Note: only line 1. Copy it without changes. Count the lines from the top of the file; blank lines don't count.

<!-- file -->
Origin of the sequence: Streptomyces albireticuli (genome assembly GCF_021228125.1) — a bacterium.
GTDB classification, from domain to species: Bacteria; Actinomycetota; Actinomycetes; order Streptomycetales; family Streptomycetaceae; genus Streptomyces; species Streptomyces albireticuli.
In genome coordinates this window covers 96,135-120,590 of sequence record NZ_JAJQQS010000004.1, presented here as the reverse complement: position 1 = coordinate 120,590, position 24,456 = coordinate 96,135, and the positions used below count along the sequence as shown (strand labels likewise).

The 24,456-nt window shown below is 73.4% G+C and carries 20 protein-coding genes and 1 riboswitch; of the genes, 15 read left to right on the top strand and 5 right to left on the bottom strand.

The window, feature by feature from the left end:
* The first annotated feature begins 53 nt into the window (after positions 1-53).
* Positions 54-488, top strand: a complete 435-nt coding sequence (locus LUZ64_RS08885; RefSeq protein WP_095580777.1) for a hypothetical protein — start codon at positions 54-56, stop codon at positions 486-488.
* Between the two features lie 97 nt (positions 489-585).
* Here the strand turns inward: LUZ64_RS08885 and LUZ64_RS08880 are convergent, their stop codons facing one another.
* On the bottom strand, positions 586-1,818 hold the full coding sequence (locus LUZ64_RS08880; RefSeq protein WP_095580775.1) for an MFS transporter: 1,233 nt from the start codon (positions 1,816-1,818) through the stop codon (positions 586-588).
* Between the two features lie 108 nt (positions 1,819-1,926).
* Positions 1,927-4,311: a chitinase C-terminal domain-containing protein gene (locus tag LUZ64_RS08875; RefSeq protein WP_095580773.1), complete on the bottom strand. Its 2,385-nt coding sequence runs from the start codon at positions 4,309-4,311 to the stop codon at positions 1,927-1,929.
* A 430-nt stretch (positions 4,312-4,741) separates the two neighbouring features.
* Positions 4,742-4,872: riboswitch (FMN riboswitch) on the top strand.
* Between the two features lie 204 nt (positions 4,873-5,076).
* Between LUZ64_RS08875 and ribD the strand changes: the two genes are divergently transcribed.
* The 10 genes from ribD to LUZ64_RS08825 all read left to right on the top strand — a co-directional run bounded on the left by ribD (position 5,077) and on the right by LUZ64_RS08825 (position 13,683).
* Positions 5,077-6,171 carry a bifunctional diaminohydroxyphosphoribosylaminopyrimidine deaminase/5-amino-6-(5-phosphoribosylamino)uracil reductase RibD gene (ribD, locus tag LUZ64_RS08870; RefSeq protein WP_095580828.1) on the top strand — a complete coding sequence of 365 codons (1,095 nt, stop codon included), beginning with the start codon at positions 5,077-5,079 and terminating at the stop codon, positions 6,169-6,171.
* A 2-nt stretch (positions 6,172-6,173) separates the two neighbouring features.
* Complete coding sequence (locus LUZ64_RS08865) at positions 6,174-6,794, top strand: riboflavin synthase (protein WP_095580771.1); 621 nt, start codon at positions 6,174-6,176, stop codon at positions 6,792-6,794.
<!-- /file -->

Origin of the sequence: Streptomyces albireticuli (genome assembly GCF_021228125.1) — a bacterium.